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Table 1 Scheduled interprofessional interactions

From: Disengaged: a qualitative study of communication and collaboration between physicians and other professions on general internal medicine wards

1 [The doctor reports on the patient]. The patient’s main issue is urological, and has had a consult, and needs home care. The dietician queries the patient’s diabetes – he might need education. The dietician requests from [resident] “can you refer him to the diabetes clinic?” Resident replies, “Sure. Can he be taught about blood sugar monitoring here?” The dietician says, “The bedside nurse can do that.” A nurse discusses with the dietician the possibility of them both going in together to see the patient for education of blood sugar monitoring (observation, interprofessional round).
2 The resident reports that they are still actively investigating the patient 11. No comments are made. The resident reports that patient 12 is going home today; “it’s all written up and ready to go.” The resident reports that patient 13 aspirated last night and is now in the step up unit. No comments made. The resident reports that patient 14 is also in step up [round continues] (observation, interprofessional round).
3 The charge nurse calls out the patient name but the resident does most of the talking. She asks the allied health staff for information and clarification, they speak up when she asks them something directly (observation, interprofessional round).
4 The physician says to the nurse “should we start?” The nurse replies: “I don’t know where…” The social worker prompts her, and the nurse gets in two sentences before the doctor interrupts and asks the physiotherapist for information. The physician then says “get her out of here,” meaning ‘discharge the patient’ (observation, interprofessional round).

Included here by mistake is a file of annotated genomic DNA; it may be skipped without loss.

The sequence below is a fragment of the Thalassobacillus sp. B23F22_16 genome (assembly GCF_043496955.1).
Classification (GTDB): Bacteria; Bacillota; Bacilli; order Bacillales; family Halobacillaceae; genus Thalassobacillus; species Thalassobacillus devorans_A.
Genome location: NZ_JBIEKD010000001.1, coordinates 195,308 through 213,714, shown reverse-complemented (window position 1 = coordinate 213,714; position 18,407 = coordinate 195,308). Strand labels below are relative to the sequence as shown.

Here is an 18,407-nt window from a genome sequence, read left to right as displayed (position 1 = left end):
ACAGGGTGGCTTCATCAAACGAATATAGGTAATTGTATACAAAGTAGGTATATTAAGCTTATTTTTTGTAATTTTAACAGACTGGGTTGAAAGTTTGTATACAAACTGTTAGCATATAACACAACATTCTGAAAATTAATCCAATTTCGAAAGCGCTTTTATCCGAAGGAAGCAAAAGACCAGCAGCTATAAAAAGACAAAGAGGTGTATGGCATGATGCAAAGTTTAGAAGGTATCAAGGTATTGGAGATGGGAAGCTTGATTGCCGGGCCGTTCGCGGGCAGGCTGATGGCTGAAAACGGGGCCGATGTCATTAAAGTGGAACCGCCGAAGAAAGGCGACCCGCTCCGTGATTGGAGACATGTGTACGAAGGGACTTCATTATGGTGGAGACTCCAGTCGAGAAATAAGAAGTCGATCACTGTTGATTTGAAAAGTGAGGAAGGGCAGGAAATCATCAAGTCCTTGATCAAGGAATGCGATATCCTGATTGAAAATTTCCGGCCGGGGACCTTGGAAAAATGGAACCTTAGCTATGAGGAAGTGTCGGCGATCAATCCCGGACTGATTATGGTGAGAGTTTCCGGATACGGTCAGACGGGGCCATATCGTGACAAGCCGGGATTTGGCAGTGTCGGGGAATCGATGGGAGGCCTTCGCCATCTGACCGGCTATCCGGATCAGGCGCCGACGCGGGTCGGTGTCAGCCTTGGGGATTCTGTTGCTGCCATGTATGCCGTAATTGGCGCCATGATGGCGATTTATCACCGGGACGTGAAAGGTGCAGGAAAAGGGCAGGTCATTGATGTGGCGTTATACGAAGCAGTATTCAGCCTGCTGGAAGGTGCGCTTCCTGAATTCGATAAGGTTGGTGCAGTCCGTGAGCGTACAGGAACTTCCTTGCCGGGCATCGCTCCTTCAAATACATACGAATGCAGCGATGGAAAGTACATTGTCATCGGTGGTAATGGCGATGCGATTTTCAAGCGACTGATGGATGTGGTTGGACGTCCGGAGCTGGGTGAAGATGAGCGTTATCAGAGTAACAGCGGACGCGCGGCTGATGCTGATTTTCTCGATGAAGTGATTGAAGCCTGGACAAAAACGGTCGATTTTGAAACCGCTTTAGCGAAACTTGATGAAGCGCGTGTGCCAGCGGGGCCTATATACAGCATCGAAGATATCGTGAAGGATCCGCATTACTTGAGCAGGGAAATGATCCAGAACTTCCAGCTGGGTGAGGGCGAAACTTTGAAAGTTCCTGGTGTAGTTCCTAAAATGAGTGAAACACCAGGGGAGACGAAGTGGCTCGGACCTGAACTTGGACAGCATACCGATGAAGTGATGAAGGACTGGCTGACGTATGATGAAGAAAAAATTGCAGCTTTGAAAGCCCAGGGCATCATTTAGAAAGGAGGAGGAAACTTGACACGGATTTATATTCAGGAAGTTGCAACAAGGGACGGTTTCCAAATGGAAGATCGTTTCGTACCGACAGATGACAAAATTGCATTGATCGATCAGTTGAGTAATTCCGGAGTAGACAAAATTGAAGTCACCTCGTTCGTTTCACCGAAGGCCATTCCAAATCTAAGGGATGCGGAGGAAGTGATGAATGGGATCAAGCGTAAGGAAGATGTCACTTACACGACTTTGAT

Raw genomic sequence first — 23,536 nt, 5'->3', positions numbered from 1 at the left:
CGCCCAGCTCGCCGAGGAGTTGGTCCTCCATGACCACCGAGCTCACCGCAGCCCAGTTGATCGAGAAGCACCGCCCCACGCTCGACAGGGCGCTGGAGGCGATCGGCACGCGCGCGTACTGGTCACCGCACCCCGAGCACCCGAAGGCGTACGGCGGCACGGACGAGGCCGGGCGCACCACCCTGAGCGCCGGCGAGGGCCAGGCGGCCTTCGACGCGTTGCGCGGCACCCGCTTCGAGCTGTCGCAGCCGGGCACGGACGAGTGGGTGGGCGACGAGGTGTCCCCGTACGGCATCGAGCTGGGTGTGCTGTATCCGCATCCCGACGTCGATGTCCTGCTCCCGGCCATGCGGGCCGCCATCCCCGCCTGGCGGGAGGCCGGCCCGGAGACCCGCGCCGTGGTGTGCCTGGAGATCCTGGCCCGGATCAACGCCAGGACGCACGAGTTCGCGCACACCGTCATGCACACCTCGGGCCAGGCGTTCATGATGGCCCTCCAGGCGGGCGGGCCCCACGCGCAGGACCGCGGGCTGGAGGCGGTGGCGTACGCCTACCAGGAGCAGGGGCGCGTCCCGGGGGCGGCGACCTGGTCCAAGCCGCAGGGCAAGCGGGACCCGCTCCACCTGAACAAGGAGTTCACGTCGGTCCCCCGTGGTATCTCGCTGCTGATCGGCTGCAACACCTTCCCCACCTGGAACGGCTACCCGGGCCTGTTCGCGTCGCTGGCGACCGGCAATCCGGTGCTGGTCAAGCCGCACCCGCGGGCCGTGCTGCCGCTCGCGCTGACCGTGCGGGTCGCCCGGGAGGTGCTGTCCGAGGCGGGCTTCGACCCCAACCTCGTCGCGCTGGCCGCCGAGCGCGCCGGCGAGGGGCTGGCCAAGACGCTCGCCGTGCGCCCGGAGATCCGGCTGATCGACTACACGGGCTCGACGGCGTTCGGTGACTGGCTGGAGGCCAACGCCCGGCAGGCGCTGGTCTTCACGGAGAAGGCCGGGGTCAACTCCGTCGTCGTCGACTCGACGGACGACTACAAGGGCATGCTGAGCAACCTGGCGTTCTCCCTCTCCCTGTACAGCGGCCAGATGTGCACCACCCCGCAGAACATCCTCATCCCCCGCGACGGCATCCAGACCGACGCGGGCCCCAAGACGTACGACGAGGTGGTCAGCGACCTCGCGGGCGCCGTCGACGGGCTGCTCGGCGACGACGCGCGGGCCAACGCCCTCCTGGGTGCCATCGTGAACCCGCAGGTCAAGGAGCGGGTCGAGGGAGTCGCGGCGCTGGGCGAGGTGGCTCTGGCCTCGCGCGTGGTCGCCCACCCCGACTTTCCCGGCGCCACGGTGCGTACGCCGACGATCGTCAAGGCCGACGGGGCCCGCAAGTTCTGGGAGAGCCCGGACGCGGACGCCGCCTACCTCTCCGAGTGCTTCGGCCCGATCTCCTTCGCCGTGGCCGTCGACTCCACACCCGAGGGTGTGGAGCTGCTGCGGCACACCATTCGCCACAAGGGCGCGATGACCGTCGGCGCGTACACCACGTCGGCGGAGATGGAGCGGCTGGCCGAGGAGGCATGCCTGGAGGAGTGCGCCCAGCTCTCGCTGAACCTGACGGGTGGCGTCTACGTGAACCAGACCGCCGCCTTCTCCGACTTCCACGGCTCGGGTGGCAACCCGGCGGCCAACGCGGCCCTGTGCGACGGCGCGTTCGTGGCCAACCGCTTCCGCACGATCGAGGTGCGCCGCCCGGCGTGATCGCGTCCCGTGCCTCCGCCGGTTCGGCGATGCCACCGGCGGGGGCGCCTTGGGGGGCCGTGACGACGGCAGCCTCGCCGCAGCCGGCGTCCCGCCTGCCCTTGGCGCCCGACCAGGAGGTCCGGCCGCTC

5 The attending physician asks the nurse if there is any news of patient C. “No,” she says. The occupational therapist at the back of the room says quietly, twice, “can we go back to Mr. B?” No one else looks at her or responds, and no one alerts the physician to what she has clearly said too quietly for the attending physician to hear (observation, interprofessional round).
6 “It is intimidating [to speak up at bullet rounds] because everything happens so quickly. The medical team wants a quick discharge and medicine is the focus here because this is acute care. They have pressures on them to discharge. But sometimes, as a result, we don’t get heard in terms of our recommendations for patient care” (interview, occupational therapist).
7 “Bullet rounds have no depth to them. They are too superficial” (interview, nurse).
8 “From the medical perspective, [the problem is that] the information that is shared at bullet rounds is not always useful, like what the functional ability of a patient is” (interview, physician).
9 As they are waiting, the advanced practice nurse enters and comments about the medical staff, “They’re rounding before the round.” Physiotherapist replies, “I guess they want to go over the medical stuff,” but she is clearly a little annoyed with waiting (observation, interprofessional round).